Tuesday, April 28, 2009

Review: Gilead by Marilynne Robinson

My mother gave me Gilead by Marilynne Robinson for Christmas, and I finished reading it months ago; I have since been trying to find the words to describe this beautiful, moving novel. I suppose I could reference the blurbs on the back cover from The New York Times or The Washington Post, which would result in descriptions like "demanding, grave, and lucid" or "one feels touched with grace just to read it."

While these descriptions are true, however, they almost cheapen the book itself because those kinds of blurbs are handed out like candy anymore, and this book deserves so much more than a cliched review and a final "yea or nay" recommendation.

All I can say is this: the book is beautiful. It is thoughtful and thought-inducing, and it's like taking a bath in a tub full of warm thoughts and words. It brought me to tears more than once. And with that, I'll leave you with my absolute favorite block of text from the novel:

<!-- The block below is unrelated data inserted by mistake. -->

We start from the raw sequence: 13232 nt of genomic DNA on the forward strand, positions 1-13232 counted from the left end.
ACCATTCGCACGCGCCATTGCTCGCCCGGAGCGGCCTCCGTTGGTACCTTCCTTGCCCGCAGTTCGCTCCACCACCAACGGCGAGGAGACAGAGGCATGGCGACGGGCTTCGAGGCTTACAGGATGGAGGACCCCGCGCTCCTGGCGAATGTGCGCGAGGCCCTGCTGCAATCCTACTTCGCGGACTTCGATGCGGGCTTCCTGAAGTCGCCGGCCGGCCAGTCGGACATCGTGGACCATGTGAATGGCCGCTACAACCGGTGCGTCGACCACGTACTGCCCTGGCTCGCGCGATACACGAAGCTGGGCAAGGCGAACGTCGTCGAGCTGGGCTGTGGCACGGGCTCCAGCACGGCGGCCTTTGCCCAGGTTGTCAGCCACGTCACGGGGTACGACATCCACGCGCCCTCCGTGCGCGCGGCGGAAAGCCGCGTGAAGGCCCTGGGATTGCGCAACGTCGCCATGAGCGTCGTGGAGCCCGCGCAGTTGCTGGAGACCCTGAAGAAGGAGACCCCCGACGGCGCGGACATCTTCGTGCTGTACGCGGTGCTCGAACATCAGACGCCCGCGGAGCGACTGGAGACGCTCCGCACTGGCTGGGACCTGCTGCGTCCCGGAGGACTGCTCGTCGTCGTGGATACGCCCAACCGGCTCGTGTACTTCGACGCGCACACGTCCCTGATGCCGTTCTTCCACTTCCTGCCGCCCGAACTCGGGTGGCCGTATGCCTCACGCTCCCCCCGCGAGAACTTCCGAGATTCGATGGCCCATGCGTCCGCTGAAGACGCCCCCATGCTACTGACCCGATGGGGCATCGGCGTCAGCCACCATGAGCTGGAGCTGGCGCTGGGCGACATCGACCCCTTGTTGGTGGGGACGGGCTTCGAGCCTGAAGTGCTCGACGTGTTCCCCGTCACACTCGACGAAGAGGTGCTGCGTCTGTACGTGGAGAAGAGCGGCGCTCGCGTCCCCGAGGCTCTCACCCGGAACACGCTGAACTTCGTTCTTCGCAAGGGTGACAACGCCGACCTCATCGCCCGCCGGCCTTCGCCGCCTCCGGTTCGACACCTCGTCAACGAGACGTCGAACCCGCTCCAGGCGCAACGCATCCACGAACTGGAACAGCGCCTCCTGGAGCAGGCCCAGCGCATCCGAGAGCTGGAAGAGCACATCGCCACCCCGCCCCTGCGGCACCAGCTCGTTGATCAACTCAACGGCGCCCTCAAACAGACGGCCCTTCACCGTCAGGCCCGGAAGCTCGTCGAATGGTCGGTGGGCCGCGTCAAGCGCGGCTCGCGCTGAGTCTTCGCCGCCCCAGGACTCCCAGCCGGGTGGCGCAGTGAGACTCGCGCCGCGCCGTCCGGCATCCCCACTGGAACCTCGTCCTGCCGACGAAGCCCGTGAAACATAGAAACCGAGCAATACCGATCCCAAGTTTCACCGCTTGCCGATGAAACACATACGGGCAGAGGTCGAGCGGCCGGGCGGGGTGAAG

"A great part of my work has been listening to people, in that particular intense privacy of confession, or at least unburdening, and it has been very interesting to me. Not that I thought of these conversations as if they were a contest, I don't mean that. But as you might look at a game more abstractly--where is the strength, what is the strategy? As if you had no interest in it except in seeing how well the two sides bring each other along, how much they can require of each other, how the life that is the real subject of it all is manifest in it. By 'life' I mean something like 'energy' (as the scientists use the word) or 'vitality,' and also something every different. When people come to speak to me, whatever they say, I am struck by a kind of incandescence in them, the 'I' whose predicate can be 'love' or 'fear' or 'want,' and whose object can be 'someone' or 'nothing' and it won't really matter, because the loveliness is just in that presence, shaped around 'I' like a flame on a wick, emanating in grief and guilt and joy and whatever else. But quick, and avid, and resourceful. To see this aspect of life is a privilege of the ministry which is seldom mentioned."

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